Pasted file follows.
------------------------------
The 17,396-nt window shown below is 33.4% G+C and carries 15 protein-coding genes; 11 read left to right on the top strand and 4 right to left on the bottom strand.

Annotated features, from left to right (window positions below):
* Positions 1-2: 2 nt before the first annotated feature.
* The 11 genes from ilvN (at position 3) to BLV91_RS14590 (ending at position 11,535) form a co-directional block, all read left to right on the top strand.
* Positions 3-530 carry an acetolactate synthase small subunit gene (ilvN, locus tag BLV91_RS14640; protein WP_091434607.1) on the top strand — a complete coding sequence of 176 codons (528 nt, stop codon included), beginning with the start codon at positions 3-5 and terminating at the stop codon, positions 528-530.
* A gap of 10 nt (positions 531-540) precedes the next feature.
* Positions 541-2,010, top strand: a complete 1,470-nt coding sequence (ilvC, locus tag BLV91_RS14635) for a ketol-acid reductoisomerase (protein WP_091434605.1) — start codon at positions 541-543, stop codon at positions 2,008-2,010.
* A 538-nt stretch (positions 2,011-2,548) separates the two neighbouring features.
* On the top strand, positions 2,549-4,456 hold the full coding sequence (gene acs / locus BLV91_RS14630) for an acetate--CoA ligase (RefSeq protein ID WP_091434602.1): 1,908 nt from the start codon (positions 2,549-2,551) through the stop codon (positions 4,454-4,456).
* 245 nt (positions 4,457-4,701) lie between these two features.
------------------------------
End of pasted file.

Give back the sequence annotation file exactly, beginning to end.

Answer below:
The 17,396-nt window shown below is 33.4% G+C and carries 15 protein-coding genes; 11 read left to right on the top strand and 4 right to left on the bottom strand.

Annotated features, from left to right (window positions below):
* Positions 1-2: 2 nt before the first annotated feature.
* The 11 genes from ilvN (at position 3) to BLV91_RS14590 (ending at position 11,535) form a co-directional block, all read left to right on the top strand.
* Positions 3-530 carry an acetolactate synthase small subunit gene (ilvN, locus tag BLV91_RS14640; protein WP_091434607.1) on the top strand — a complete coding sequence of 176 codons (528 nt, stop codon included), beginning with the start codon at positions 3-5 and terminating at the stop codon, positions 528-530.
* A gap of 10 nt (positions 531-540) precedes the next feature.
* Positions 541-2,010, top strand: a complete 1,470-nt coding sequence (ilvC, locus tag BLV91_RS14635) for a ketol-acid reductoisomerase (protein WP_091434605.1) — start codon at positions 541-543, stop codon at positions 2,008-2,010.
* A 538-nt stretch (positions 2,011-2,548) separates the two neighbouring features.
* On the top strand, positions 2,549-4,456 hold the full coding sequence (gene acs / locus BLV91_RS14630) for an acetate--CoA ligase (RefSeq protein ID WP_091434602.1): 1,908 nt from the start codon (positions 2,549-2,551) through the stop codon (positions 4,454-4,456).
* 245 nt (positions 4,457-4,701) lie between these two features.